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Article
May 2, 1990

The Sunny Side of Aging

Author Affiliations

From the Division of Immunology and Rheumatology, Department of Medicine, Stanford University Medical Center, Stanford, Calif.

From the Division of Immunology and Rheumatology, Department of Medicine, Stanford University Medical Center, Stanford, Calif.

JAMA. 1990;263(17):2354-2355. doi:10.1001/jama.1990.03440170076040
Abstract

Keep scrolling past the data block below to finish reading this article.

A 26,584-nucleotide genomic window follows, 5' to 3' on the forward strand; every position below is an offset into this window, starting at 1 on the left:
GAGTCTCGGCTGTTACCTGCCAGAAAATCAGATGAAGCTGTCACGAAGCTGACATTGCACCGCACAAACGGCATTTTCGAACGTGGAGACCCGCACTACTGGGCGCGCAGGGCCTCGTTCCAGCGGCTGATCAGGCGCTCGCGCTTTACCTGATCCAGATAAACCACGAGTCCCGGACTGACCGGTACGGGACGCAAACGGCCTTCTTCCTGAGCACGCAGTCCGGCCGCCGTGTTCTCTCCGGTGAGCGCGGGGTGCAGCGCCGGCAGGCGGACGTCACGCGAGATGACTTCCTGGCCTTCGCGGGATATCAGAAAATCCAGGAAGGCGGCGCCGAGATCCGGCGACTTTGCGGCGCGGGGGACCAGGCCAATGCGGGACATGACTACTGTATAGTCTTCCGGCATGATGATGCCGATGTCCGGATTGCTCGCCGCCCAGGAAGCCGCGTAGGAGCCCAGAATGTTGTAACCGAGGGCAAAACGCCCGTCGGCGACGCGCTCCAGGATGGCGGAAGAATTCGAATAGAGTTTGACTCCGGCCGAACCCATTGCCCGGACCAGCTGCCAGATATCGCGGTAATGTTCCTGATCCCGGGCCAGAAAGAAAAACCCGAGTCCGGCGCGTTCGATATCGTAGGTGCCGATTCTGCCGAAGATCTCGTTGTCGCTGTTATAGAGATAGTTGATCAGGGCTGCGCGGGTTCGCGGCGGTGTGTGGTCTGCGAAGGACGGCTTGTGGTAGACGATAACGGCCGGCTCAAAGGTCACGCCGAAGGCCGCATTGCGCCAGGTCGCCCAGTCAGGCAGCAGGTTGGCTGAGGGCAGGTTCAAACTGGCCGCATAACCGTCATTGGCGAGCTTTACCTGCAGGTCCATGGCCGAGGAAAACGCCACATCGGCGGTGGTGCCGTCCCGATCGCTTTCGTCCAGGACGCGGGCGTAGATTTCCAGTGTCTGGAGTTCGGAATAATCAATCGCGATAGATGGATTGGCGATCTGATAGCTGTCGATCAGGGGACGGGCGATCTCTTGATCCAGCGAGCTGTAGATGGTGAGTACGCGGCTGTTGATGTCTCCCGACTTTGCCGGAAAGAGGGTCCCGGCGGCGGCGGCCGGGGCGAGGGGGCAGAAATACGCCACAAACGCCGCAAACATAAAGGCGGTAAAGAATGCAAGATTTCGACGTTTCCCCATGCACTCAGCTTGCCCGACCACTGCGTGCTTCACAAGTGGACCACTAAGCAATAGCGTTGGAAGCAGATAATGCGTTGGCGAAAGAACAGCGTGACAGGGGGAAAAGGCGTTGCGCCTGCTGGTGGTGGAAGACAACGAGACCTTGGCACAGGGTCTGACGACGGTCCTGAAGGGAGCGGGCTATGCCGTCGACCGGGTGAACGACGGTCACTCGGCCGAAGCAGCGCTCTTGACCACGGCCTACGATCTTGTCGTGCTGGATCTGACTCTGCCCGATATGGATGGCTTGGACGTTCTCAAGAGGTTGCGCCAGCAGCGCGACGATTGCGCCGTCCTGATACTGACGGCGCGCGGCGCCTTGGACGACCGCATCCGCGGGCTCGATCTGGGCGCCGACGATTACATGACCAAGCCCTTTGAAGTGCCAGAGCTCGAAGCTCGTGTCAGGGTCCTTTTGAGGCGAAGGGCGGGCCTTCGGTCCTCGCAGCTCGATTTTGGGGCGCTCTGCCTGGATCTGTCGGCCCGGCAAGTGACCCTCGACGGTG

When confronting the health and medical care costs of the aging of America, there are optimists and there are pessimists. In a most curious way the "optimists" have become those who believe that life is limited and that the average life expectancy of seniors is unlikely to grow rapidly in the future. "Pessimists" are those who believe that life expectancy increases will continue, and perhaps will even increase in the future. In a thoughtful article in this issue of JAMA, Schneider and Guralnik1 beat the pessimistic drum loudly and clearly. Medicare costs may rise sixfold by the year 2040 in constant 1987 dollars. Dementia might ultimately afflict 28% or more of the senior population. We might expect 800 000 hip fractures annually by the year 2040. Research funding for the conditions that will pose the largest health care problems in the next century, including osteoarthritis, osteoporosis, and Alzheimer's disease,

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